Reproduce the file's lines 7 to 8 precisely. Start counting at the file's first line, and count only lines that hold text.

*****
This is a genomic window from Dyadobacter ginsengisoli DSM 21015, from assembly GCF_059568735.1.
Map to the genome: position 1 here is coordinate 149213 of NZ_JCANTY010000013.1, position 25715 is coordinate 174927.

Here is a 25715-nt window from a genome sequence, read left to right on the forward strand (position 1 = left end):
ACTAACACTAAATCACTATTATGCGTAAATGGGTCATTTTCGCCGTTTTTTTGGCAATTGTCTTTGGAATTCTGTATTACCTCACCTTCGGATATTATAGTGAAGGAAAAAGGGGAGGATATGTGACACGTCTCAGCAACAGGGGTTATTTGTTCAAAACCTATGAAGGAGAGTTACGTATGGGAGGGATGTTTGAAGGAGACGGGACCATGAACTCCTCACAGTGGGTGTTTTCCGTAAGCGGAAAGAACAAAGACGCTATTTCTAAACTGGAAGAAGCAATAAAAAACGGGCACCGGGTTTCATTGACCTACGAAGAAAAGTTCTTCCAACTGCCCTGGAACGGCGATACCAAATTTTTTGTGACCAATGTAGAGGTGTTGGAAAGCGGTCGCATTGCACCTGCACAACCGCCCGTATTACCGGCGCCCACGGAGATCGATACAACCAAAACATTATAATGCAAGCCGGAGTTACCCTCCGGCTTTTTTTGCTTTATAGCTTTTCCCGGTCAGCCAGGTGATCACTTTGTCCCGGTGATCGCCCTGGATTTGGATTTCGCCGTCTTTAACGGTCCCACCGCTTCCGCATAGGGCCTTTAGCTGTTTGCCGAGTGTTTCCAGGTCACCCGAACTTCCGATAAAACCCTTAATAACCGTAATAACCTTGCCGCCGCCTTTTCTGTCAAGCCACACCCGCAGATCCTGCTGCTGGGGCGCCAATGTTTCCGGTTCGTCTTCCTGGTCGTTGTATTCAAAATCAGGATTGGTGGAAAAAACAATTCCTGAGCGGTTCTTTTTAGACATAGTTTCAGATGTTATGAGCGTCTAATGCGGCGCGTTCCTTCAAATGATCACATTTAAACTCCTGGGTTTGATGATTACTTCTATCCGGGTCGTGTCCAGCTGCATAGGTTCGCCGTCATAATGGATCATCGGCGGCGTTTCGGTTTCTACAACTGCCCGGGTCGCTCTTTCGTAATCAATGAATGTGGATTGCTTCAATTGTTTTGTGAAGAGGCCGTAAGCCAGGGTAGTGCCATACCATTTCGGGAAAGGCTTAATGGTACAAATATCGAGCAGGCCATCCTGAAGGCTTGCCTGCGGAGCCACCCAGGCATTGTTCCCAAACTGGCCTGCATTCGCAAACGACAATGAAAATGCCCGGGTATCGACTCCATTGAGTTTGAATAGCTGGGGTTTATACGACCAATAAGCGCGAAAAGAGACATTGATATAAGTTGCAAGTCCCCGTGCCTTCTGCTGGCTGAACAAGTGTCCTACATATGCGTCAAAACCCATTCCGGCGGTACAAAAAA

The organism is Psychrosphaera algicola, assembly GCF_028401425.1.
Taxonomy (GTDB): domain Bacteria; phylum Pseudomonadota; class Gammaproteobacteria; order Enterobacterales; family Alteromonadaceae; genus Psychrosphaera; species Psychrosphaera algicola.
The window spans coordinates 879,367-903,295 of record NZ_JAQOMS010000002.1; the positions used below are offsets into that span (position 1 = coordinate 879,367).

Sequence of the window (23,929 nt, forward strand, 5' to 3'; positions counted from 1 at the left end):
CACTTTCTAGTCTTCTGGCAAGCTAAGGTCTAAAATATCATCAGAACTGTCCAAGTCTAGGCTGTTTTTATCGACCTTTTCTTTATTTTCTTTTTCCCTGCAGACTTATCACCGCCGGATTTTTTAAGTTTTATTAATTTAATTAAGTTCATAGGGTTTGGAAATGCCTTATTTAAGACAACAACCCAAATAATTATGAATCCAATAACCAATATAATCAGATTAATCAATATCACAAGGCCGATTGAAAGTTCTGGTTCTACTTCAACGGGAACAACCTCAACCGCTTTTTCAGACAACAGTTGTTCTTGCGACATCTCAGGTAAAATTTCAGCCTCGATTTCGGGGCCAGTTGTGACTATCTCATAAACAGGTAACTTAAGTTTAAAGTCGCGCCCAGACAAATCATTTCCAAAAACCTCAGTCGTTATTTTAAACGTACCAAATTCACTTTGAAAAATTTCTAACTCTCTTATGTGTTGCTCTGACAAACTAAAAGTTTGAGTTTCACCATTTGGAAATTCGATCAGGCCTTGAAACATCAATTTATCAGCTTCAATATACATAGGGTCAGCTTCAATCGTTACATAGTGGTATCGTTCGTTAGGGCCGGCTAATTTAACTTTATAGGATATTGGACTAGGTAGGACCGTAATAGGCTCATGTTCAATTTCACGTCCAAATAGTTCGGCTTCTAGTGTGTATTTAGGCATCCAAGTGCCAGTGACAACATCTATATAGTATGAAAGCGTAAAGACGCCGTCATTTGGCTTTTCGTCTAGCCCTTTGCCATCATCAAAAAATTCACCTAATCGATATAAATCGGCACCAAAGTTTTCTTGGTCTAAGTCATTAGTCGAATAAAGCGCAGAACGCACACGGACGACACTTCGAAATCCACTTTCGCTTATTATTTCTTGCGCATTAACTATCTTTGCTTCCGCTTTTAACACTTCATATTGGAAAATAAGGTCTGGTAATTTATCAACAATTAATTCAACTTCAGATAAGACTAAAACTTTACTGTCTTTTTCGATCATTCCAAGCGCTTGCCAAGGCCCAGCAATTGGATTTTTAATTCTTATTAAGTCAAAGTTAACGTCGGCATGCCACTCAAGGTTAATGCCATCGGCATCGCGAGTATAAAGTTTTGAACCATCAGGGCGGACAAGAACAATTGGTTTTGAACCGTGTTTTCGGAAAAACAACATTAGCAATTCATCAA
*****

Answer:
The window spans coordinates 879,367-903,295 of record NZ_JAQOMS010000002.1; the positions used below are offsets into that span (position 1 = coordinate 879,367).

Sequence of the window (23,929 nt, forward strand, 5' to 3'; positions counted from 1 at the left end):